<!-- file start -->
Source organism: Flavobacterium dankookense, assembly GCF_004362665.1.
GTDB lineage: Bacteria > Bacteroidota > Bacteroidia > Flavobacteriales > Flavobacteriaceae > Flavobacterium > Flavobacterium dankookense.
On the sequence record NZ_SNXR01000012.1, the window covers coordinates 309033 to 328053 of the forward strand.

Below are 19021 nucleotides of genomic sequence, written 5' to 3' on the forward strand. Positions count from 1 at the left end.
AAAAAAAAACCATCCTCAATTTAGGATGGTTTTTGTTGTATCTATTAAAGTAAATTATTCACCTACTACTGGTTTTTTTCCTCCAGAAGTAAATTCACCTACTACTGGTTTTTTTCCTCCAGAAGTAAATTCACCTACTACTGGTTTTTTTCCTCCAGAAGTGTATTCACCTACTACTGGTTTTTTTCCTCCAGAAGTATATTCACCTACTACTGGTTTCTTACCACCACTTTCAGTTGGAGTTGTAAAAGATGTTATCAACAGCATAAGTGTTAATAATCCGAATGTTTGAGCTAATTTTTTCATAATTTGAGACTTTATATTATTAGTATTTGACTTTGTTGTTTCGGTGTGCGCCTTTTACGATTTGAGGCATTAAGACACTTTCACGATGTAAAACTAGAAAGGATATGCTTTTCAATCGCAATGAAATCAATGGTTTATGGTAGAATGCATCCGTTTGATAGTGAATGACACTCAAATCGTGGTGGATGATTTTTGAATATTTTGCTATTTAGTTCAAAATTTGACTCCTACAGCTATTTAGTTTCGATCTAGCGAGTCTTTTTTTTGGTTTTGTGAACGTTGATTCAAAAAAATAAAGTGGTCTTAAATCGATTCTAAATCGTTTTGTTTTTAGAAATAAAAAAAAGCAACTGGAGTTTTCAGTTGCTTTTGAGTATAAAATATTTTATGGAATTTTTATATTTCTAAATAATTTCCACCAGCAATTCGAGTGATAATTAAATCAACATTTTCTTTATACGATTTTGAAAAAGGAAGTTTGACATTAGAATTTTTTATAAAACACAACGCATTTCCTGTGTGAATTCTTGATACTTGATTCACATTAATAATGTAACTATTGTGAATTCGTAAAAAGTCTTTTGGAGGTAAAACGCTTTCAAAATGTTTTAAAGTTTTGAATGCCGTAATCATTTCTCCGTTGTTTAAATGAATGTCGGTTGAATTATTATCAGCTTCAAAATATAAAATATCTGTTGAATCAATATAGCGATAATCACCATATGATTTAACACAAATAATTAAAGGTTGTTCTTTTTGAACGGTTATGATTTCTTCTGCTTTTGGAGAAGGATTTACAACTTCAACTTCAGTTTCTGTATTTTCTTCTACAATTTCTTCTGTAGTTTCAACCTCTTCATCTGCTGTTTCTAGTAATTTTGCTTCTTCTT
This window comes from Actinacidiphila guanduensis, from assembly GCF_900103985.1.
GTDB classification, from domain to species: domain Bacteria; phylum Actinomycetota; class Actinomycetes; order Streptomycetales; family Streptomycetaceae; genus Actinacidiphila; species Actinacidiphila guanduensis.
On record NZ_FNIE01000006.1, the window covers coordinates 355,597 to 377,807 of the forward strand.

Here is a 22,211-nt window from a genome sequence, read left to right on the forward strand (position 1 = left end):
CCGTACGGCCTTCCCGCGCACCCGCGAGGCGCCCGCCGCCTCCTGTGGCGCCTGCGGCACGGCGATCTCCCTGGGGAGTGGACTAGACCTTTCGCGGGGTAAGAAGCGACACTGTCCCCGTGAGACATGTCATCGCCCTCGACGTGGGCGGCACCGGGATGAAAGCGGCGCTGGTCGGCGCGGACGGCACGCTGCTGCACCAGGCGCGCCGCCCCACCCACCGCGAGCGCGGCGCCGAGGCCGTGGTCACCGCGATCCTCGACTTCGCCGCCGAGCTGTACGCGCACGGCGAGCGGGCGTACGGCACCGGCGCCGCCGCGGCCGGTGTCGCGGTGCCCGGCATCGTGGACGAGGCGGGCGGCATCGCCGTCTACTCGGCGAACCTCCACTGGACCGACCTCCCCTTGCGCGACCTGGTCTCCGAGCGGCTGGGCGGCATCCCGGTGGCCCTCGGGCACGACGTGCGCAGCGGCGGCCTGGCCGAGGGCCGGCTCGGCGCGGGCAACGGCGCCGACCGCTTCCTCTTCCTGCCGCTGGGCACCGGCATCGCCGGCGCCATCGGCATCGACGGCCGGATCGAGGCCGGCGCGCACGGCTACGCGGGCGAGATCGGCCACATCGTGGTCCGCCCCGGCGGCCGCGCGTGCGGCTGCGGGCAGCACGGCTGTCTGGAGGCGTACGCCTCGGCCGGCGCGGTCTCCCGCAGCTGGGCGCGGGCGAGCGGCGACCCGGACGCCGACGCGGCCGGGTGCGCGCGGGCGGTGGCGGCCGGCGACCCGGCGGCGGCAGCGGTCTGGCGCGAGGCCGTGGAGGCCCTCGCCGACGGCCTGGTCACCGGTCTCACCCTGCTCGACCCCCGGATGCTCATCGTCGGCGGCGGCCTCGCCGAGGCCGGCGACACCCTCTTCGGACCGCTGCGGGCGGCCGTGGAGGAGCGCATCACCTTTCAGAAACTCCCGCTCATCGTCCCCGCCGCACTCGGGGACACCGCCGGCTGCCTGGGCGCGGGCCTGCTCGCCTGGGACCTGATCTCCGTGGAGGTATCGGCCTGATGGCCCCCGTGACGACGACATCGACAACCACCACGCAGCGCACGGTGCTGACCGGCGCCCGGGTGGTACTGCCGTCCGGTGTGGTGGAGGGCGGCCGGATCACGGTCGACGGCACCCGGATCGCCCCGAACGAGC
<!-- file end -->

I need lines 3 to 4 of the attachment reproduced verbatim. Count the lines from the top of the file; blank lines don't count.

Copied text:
On the sequence record NZ_SNXR01000012.1, the window covers coordinates 309033 to 328053 of the forward strand.

Below are 19021 nucleotides of genomic sequence, written 5' to 3' on the forward strand. Positions count from 1 at the left end.